The next thing I remember is Burnell in a bright pink suit singing Rihanna’s “Diamonds”. I absolutely hate this song and Burnell shouting it does not improve matters in the least. Suddenly, Amber is on the other side of the stage singing the song in a much softer tone. The shouting starts to work as he shouts and she sings softly and the chemistry on-stage is insane. I’m not entirely sure they intended it, but the shout/soft creates context like they are fighting lovers and finally they come together both in singing and by holding hands. By the end, I enjoy it and it is Amber’s best performance. A really nice number. Burnell then sings George Michael’s “One More Try” and I’m a HUGE fan of Burnell’s off-the-wall phrasing (like he is mixing R&B phrasing with folk phrasing), so I obviously love this song. He is a bit shouty at the start, but he really digs into the song. This guy has so much talent and, with a bit of experience, he could go really far. Or not. This industry is ridiculously hard and you need a LOT of luck. He is having trouble with his in-ears and first tosses one and then the other. Perhaps there is truth to jest in the finale and the girls are mucking with the monitors. Devin was futzing with his too and Lazaro will end up pulling his out as well. Overall, it was a good set for Burnell and I predict it will only get better as the tour goes on.
The first half of the show went quickly and all of sudden, they are all closing it off with “We are Young” and a very energetic “Crazy in Love”. Curtis’s hamming it up really works during this section as it just adds to the enthusiastic fun. My area of the audience is going nuts with dancing and singing along. A great ending and Ryan sends us off to buy some more merchandise.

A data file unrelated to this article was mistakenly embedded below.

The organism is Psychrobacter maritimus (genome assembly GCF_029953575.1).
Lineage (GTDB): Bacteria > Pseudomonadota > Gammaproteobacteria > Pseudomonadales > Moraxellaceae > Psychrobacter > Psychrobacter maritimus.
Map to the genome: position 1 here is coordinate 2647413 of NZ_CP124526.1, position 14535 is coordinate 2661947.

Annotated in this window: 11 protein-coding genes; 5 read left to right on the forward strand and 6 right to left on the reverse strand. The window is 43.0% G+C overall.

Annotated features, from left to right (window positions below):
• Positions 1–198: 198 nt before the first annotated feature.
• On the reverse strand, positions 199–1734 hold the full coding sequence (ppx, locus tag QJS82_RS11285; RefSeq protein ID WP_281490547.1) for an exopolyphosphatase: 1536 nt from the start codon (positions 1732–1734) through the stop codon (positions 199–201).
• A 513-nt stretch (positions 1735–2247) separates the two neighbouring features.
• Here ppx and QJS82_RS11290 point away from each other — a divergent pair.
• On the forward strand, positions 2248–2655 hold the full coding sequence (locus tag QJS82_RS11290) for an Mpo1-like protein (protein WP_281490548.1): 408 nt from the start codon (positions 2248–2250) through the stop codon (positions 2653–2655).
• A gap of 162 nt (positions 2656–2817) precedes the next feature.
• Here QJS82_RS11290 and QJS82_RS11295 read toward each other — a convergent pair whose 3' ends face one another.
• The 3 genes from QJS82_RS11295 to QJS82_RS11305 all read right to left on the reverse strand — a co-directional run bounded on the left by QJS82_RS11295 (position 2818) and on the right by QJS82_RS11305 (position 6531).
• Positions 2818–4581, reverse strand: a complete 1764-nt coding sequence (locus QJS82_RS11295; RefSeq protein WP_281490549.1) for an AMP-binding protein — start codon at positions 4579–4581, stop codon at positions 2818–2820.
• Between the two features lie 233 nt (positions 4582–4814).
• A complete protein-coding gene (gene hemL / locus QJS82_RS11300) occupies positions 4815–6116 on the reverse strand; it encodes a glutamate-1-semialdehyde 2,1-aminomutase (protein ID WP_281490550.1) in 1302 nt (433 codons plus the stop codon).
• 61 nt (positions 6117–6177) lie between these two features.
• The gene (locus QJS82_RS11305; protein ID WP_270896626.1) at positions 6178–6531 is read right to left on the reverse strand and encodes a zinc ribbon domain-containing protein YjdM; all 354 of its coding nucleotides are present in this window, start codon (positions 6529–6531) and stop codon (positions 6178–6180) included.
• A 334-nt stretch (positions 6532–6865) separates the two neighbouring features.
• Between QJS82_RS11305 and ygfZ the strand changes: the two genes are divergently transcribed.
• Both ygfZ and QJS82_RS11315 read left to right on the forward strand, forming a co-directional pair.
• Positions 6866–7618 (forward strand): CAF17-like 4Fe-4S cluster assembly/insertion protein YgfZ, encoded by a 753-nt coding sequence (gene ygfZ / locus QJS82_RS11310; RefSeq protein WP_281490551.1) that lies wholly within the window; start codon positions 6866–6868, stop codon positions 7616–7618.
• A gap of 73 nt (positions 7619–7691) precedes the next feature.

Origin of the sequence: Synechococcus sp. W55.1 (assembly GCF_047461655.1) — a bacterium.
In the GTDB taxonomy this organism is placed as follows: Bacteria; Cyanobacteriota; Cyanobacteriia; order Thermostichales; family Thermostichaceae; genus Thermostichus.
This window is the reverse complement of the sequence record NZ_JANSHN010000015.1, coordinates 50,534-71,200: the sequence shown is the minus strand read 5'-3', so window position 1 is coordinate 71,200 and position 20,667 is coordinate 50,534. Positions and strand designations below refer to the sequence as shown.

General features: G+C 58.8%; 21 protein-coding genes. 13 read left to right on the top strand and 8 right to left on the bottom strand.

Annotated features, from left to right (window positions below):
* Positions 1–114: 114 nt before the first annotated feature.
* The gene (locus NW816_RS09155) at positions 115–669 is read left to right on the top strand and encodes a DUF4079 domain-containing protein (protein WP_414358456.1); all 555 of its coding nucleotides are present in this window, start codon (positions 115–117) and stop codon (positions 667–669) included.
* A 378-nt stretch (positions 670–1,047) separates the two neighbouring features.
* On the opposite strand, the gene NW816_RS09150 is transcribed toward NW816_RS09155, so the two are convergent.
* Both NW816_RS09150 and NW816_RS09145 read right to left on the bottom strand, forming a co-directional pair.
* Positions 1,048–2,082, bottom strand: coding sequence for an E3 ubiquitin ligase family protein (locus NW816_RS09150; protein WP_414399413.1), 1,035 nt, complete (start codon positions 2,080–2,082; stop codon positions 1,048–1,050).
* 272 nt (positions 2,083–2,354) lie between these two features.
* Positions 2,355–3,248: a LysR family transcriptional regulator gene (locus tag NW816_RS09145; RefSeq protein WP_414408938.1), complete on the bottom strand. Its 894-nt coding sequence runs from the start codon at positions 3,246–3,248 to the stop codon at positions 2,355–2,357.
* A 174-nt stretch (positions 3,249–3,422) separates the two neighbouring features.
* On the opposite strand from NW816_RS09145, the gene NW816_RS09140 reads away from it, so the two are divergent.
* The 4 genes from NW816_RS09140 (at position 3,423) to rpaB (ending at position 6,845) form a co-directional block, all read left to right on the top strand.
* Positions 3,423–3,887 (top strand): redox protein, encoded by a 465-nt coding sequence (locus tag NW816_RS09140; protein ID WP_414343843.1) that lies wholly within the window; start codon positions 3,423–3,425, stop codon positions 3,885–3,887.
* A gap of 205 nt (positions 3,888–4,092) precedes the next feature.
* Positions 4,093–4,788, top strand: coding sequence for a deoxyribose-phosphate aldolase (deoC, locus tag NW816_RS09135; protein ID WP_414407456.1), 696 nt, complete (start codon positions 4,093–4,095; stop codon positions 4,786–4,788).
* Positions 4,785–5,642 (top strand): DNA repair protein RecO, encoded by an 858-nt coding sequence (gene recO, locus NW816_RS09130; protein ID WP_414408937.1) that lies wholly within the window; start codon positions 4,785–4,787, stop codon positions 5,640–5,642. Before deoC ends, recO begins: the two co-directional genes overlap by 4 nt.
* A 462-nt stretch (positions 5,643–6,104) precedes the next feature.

Angie starts the second act with a bang. She is everywhere. She even ends up kneeling on top of the piano at one point. She totally opens a vein out there. She’s leaving everything on stage. The crowd is wild. Don’t ask me about song names – I am terrible with that. I think this was the Jessie J number “Mamma Knows Best”. She banters with the audience and mentions that she will sing the song that started it all. She sings her original “You Set Me Free” which certainly put her on the map. She is a very dramatic singer and again commits totally to this song. The audience is thrilled to watch her perform it live and the smart phones in my area are all up and taping. Her final song is another original “Put it on Me” (or so I am told). I am initially distracted by the bowling ball screen-saver. Bowling balls of various sizes roll off-and-on the screen. Sometimes, they ricochet off of each other. Sometimes, they split into mini-bowling balls. Sometimes they just spin. Finally, the start falling on Angie’s head. Are they kidding with this crap? Finally, I tear my focus from the ridiculous screen-saver to pay attention to what is a really good song. Angie really is a very talented song-writer and I could see this being a hit. It has a Christian theme, so I think it will start in that format, but it is so solidly written, I could see it crossing over. It has great pop bones and a successful hook. Angie is the total package.